Christmas “to do” list: Making sure those traditions happen

5 decorating Christmas tree 2012 IMG_7268In light of my Christmas resolutions from last year, I have decided to get a jump start on Christmas planning and organisation by making a master list of everything I need to do before the start of December and Christmas day itself. Christmas traditions are wonderful but they do take planning and effort to make them happen. My resolutions were something along the lines of:

  1. Next year I will have everything done well in advance.
  2. I will be able to sit back and relax and enjoy the season WITH my children, rather than running around like a headless chook organising things FOR my children.
  3. I will get around to doing some of those amazing ideas I pin to my Pinterest Christmas board.
  4. I will keep the traditions we have started in the past going.

Grand sentiments I know but ones that I am determined to make happen this year. Most of the ideas on this list are explained more fully in this post, so have a read there if these sound a little cryptic. I actually plan to use today’s list for me, but hopefully it inspires you to make this year something special as we focus on Jesus as the reason for the season.

  • Make my gift list. Who I have to buy for, what I have already purchased and what I plan to purchase. I will keep it in my purse and carry it with me. No more being in the shops and seeing an awesome special and not buying it because I have forgotten that I need to buy for my cousin’s new baby. It will also stop me seeing the awesome special and buying it for my cousin’s new baby, only to remember later that I already have a gift tucked away that I have forgotten about. (See “Tools not Toys” for some gift inspiration.)
  • Place online orders. We are purchasing more online gifts each year. With the limited budget we allocate for children of extended family, we’d rather purchase quality reading material than the junky toys our budget would include.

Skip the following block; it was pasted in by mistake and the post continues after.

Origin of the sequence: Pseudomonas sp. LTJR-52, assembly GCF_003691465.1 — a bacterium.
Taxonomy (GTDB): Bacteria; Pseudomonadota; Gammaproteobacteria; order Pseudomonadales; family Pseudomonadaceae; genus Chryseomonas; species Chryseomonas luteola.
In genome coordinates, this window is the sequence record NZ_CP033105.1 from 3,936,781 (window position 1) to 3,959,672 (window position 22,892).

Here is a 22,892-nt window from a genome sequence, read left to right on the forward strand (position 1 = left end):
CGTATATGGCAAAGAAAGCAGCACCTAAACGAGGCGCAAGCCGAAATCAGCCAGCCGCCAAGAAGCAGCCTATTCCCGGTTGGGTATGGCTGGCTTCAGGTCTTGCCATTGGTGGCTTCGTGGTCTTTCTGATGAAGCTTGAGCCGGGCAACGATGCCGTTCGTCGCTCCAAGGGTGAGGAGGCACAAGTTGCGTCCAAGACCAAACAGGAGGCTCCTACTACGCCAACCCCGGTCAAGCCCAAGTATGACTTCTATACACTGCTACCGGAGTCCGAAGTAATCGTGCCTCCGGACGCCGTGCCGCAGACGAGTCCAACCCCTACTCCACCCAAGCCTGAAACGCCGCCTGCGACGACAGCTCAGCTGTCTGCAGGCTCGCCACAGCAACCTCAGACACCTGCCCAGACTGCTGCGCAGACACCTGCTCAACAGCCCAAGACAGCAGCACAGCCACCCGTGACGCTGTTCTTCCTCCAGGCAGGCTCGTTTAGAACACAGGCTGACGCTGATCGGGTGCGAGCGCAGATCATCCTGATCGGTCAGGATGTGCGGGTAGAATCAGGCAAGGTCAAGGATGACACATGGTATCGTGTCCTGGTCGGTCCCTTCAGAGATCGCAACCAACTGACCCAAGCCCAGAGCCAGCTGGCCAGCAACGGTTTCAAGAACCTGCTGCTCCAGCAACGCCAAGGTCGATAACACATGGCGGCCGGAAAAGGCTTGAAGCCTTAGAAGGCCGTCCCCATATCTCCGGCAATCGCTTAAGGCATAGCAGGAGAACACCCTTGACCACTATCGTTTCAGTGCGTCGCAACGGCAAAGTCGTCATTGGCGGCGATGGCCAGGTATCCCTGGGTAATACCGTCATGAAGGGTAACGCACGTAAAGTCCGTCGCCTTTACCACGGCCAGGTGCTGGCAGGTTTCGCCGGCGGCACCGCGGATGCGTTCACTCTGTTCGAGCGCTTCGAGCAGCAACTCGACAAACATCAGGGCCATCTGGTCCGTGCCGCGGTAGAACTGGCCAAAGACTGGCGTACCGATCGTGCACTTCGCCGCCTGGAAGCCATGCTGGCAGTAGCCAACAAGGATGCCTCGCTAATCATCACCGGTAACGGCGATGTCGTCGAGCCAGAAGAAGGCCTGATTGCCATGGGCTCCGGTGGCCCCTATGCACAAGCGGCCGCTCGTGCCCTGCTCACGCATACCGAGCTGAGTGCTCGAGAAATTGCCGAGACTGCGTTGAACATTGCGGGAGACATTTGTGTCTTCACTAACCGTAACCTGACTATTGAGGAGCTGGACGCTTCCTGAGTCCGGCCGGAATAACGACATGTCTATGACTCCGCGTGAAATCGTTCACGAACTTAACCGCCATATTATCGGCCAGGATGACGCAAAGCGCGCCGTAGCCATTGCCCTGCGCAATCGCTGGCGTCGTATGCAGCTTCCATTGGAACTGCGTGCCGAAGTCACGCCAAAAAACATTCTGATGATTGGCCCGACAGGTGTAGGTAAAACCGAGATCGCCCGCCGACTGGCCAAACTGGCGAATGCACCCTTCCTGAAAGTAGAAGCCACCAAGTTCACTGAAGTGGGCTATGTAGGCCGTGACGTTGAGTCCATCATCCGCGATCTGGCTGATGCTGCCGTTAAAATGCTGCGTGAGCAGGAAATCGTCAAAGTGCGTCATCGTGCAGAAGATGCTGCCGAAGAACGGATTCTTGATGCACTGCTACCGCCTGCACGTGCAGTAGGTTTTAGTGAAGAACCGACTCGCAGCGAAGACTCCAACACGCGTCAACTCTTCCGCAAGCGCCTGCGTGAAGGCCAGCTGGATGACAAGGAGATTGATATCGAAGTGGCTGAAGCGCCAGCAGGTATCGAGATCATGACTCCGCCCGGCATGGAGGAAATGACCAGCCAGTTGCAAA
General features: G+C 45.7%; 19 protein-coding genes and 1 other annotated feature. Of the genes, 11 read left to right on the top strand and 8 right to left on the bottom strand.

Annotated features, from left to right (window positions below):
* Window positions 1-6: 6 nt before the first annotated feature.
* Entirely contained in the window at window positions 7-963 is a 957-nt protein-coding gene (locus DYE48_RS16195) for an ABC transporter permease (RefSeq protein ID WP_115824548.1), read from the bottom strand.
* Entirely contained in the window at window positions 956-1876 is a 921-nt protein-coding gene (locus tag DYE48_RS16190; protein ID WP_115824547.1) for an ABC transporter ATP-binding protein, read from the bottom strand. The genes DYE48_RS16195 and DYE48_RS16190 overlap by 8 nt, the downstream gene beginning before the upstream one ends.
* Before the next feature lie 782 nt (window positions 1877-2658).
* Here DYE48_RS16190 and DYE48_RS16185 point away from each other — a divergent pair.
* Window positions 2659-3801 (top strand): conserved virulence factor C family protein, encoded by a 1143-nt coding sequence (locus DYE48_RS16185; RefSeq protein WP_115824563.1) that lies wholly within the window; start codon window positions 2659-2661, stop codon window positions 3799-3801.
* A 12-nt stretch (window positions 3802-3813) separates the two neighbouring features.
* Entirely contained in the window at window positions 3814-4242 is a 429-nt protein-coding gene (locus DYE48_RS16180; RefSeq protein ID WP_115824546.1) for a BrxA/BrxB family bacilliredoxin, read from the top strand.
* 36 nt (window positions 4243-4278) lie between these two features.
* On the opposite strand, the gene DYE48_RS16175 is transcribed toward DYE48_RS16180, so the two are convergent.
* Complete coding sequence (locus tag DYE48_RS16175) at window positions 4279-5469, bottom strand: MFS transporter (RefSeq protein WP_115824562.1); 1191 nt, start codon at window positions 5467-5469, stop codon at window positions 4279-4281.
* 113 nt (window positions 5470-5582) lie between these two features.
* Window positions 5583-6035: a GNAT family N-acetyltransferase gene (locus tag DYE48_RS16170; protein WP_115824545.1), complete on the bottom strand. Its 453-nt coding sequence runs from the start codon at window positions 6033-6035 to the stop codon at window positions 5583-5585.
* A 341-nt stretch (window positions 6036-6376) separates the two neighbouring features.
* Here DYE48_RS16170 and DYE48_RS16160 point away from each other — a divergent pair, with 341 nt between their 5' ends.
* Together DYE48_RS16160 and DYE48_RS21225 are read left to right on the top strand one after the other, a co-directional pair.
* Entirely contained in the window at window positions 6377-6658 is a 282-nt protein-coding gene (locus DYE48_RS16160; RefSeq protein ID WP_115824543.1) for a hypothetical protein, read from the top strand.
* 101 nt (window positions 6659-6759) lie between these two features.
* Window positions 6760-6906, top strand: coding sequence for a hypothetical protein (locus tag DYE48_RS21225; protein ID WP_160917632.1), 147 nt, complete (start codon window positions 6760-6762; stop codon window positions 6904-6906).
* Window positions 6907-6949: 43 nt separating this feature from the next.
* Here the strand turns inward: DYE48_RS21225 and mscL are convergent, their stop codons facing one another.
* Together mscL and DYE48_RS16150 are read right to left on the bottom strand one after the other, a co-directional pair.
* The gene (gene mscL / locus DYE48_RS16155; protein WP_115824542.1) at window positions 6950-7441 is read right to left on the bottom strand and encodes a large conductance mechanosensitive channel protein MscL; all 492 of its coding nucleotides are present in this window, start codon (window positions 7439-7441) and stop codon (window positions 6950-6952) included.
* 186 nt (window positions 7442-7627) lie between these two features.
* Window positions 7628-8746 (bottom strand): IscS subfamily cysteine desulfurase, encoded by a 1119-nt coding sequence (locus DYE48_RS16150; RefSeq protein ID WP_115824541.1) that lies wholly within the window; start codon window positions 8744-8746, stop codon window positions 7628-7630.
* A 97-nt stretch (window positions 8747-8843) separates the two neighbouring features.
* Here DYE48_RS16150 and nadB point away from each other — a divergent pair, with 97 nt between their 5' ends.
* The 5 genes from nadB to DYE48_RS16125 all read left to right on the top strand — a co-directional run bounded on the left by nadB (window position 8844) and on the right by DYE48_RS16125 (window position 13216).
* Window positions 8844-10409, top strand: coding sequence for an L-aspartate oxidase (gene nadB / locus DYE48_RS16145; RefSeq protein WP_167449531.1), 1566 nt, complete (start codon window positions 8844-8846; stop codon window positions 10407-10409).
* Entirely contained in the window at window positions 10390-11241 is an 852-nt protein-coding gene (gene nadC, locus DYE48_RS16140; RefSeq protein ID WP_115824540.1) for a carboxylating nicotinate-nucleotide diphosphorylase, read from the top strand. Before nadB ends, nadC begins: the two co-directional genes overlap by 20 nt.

• Purchase or make Christmas cards, take and print family Christmas photo and address envelopes. It’s been several years since we have sent out Christmas cards due to lack of organisation rather than an unwillingness to do so. This year will be different!
  • Order new Christmas books and wrap our collection. Each year we add a couple of new titles to our collection of precious Christmas stories. These are wrapped individually and the children take turns to open one each day for story time. Since they are packed away each year, the stories stay fresh and interesting and bring back happy memories from the years before. Opening them like a gift adds to the excitement.
Bible reading scrolls to go with each name of Jesus.

This contact covered toilet roll Christmas tree holds the bible reading scrolls to go with our Jesse tree symbols for advent. With 25 holes, it is just the right size. (And with 6 children in the house, we had no trouble at all saving up 25 toilet rolls to make it!)